Pueblo House (in the North parking lot of IPCC)Albuquerque, NM, United States
Painting With Gregory Analla, Laguna Pueblo
Saturday, September 17, 2011, 10:00 AM to Sunday, September 18, 2011, 4:00 PM
Pueblo House (in the North parking lot of IPCC), 2401 12th St. NW, Albuquerque, NM 87104
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Part of the Indian Pueblo Cultural Center's 2011 Pueblo Artist Workshop Series
September 17 & 18, 10a-4p | Pueblo Art Room | All Materials Included | Limited Enrollment | $95
Come and experience the use of adding different textures into your painting repertoire with sculptor/painter Gregory Analla.
Participants will use a variety of texture gels along with learning the techniques of creating your own mixture of acrylic bonding substrates and sand with various pigments to achieve the rough painting surfaces that Gregg has come to be known for in his work.
Gregory will also give a brief history on how his painting technique was developed over the years as well as teaching key points on Pueblo history, culture and symbolism.
Once the textured surfaces have been applied to the canvas, the participants under the direction of Mr. Analla will explore various painting styles with emphasis on palette knives and in particular the "dry brush approach".
• Price for the workshop is $79.00 and will include a 12"x12"x2" frame stretched and pre-gessoed canvas along with 2 brushes.
• Some paints for your subject matter will be provided for the class including the primary colors but students are encouraged to bring
their own colors if a particular color scheme is desired.
• Please join us for this wonderful glimpse into a modern Pueblo artists mind, as well as an exploration into yourself as a painter working with this truly inspirational medium.
A self-taught artist, Gregory prides himself in the ability to "…not only pay homage to my ancestors and heritage through my work, but also to push it into the future." I describe my art as a surreal vision of the entities that make up my culture without sacrificing the integrity of the sacredness of our customs. Art is a gift from the creator and my responsibility to express its spiritual significance.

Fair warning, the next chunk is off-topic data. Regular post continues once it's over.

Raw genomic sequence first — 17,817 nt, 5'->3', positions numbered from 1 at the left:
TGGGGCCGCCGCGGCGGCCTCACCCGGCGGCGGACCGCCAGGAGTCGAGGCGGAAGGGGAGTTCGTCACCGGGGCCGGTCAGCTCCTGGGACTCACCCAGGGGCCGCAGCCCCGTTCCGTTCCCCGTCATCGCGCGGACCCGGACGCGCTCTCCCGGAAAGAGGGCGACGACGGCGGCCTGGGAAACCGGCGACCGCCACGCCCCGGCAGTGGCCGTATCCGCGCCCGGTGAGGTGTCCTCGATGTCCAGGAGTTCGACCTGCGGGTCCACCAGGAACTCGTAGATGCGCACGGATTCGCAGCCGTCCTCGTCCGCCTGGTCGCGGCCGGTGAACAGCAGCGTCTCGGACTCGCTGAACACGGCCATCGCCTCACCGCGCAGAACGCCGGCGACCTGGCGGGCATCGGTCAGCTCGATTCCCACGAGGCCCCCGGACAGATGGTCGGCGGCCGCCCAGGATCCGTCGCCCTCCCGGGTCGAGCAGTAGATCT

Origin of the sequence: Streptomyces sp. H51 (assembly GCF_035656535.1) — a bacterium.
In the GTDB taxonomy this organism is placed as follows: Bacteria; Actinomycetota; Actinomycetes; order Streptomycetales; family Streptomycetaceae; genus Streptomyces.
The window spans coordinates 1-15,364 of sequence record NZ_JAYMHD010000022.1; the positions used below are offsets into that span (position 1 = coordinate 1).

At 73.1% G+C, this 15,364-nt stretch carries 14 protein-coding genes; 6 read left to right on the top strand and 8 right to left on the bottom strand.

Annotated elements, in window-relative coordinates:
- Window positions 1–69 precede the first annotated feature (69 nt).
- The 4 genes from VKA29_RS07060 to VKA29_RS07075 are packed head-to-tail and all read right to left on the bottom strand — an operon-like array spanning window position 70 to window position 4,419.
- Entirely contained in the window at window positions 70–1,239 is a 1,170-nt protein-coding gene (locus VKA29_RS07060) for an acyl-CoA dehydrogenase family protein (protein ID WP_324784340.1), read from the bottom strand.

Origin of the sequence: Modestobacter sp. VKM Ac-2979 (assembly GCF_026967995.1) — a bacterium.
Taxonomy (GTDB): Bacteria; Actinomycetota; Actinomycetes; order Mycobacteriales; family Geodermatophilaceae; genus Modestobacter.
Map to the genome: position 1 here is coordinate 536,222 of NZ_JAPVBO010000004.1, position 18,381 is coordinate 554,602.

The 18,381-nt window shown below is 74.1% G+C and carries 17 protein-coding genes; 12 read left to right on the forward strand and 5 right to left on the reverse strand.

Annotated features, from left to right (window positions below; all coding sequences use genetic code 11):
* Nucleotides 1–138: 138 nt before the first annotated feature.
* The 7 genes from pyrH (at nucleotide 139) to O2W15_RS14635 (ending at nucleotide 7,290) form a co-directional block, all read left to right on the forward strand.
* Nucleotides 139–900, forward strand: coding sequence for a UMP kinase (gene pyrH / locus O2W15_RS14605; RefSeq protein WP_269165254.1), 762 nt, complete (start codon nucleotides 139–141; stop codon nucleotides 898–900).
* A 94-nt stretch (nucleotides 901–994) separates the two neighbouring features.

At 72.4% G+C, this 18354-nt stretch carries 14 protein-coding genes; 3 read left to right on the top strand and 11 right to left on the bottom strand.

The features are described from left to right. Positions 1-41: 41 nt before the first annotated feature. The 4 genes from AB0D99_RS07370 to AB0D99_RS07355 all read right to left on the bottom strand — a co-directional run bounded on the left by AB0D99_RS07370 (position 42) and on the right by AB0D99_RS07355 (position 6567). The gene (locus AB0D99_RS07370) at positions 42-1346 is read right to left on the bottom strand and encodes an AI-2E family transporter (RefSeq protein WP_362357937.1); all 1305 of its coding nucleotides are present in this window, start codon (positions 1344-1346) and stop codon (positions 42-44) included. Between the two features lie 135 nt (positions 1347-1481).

An artist since childhood Gregg Analla has been honing his painting techniques for many years. A combination of acrylic pigments and sand provide an underlayment for his subject matter and add depth and dimension to his textured canvasses. The Kachinas and symbolisms that exist in his Pueblo culture have always been a major inspiration in all of his works throughout the years, but this imagery has also been influenced by his love for technology and science fiction. Eventually evolving into such subject matter as: stars and galaxies as well as weather patterns, storm clouds and hurricanes. these are attributed to the Native Americans relationship with/affecting the weather. (see: Raindance) If you look closely at one of his paintings one is made immediately aware of the amount of rough texture embedded on the canvas. This technique has taken years to develop and is what Gregory calls his "connection" with his ancestors. "When I wanted to simplify my expressions, I turned to studying the works of our ancestors as they told their stories depicted on cave walls and the images of the petroglyphs. This is when I noticed that their "canvas" wasn't 'smooth' like the painters of today- It was really rough . . . I've been trying to emulate that ever since." As time went on Gregory found himself focusing his attentions on another medium, that of sculpture. "I have always been intrigued by the role of the sculptor and the three dimensional form. As an artist, it seemed like the next logical step." He began sculpting in the mediums of Alabaster, Aspen and limited edition bronzes. The sculpture he creates is influenced by his Pueblo culture, symbolisms, the Kachinas and his love for modern art.
<p>No refunds on cancellations less than 48 hours before the class start time. <br />All other cancellations / refunds will be charged a minimum refund fee of $6.74 / ticket.</p>